Thierry d’Istria is a French designer who’s work ranges from hotels and shops to restaurants and furniture, always expressed with passion, wit and a playful trademark. With a unique and collaborative approach to materials, colours and design details, Thierry has created a series of sophisticated and inspiring spaces throughout Tribe Paris Batignolles.
NOTHING IS LEFT TO CHANCE
“No detail is left to chance to tell a story that disrupts the ‘expected’ –
everyone is invited to choose the space they want, and to feel inspired.”
Can you tell us about the process of creating a hotel interior like Tribe?
Tribe is ‘global design’. You have to think of everything as a whole and make sense of it. For that, we begin with a concrete slab and a raw space. For my job, that’s great. But I think that many hotels known as ‘lifestyle’ are just tinkering from A to Z, hunting for objects and recruiting a young team.
Tribe is a much more sophisticated concept. From a raw space you have to succeed in telling a story that provokes emotions, that makes our guests react, whether they are design experts or not. This requires a balance between the spaces, the elements that define them and the objects that decorate them.
The social hub is a series of different areas, each with a specific atmosphere. Each space is separated by bookshelves, a bar, a sofa, or iconic design objects. Everyone is free to choose the lounge they want to sit in and let their gaze wander and be inspired. From chosen objects to those that we have created ourselves, nothing is left to chance to tell a story that disrupts the ‘expected’. Tribe is not a design ‘museum’ – we focus on iconic objects but not the ones that have already been seen.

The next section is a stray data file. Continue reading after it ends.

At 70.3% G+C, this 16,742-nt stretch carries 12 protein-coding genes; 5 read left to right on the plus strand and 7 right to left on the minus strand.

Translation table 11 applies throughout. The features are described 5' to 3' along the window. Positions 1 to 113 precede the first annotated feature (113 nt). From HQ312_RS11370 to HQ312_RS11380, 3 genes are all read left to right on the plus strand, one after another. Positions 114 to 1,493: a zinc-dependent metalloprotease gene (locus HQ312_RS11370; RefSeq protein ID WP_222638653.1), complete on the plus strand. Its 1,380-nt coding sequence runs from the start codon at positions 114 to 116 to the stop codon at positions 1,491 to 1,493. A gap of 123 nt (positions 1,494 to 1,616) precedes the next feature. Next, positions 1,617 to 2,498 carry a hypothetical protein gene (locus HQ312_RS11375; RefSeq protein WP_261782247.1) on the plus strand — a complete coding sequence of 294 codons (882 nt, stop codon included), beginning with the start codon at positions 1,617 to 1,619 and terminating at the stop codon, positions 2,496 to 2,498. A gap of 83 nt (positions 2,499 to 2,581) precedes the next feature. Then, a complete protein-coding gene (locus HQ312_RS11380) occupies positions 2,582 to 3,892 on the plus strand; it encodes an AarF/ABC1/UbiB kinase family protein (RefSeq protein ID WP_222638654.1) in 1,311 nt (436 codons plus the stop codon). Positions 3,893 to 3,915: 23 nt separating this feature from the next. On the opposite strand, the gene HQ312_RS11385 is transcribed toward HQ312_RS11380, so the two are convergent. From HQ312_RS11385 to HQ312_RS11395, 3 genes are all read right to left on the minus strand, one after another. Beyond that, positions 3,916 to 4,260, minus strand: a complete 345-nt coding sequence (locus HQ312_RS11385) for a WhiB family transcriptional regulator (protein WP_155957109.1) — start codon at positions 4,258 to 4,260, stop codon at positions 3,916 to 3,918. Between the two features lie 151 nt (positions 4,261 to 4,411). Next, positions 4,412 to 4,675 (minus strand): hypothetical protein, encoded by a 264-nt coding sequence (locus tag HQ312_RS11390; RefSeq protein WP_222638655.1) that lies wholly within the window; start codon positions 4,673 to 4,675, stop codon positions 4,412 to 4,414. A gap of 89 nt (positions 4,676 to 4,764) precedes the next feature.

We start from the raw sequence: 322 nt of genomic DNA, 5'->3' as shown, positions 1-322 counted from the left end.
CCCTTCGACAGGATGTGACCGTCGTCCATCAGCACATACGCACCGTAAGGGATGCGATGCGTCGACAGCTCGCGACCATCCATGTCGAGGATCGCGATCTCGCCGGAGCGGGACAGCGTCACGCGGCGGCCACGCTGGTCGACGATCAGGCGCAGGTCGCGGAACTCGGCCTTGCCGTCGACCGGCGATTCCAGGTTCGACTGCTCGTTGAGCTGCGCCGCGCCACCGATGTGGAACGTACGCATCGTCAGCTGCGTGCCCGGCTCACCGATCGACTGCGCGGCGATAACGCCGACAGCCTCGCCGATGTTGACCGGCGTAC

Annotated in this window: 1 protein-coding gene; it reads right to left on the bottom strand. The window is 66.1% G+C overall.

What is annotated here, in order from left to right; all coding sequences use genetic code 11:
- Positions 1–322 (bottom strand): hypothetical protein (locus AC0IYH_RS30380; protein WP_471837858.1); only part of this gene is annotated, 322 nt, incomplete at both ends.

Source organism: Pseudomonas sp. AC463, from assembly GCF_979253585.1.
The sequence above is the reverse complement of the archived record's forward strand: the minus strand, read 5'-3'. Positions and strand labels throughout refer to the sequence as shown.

Where did your inspiration for Tribe Paris Batignolles come from?
When I visited Tribe Perth in Australia, I quickly understood the principles of the brand. I immediately put pressure on myself because I had to do something different whilst also respecting the brand’s many parameters. Each Tribe must have its own ‘vibe’, its own spirit. This is what’s most exciting for everyone on each of the projects.
For Tribe Paris Batignolles, we started with constraints. It’s a renovation, so the space is constrained and not ‘raw’ as it would be for a new construction. So we had to play with the materials to dress and build the set.
For the social hub, we first tackled the ceiling to work on the acoustics of the space. We played with materials from industrial and office design but tinted them to transform them with a chic and innovative look. For example, we found perforated metal blades from Armstrong and painted them in metallic copper.
We added two lighting systems to make the space as ‘photogenic’ as possible. We have sets of LEDs to showcase objects like in a museum and for atmosphere, we have added a tube system designed by FLOS which offers 3 possibilities of brightness to illuminate and enhance the ceiling. The result is spectacular.
There are large windows in the guest rooms of Tribe Perth. In Batignolles, the windows are smaller so we had to be inventive by integrating mirrors on each side. This approach enlarges the room as soon as you enter it – you feel like you’re lost in space. In the evening, all you need is a black blind to find yourself in its cocoon.
“I just surrounded myself with members of my own tribe – creative friends who have the same work philosophy as I do. Those that I admire for their know-how and their ability to challenge the status quo.”
Can you tell us about the collaborators you worked with for Tribe Paris Batignolles? What drove your choices?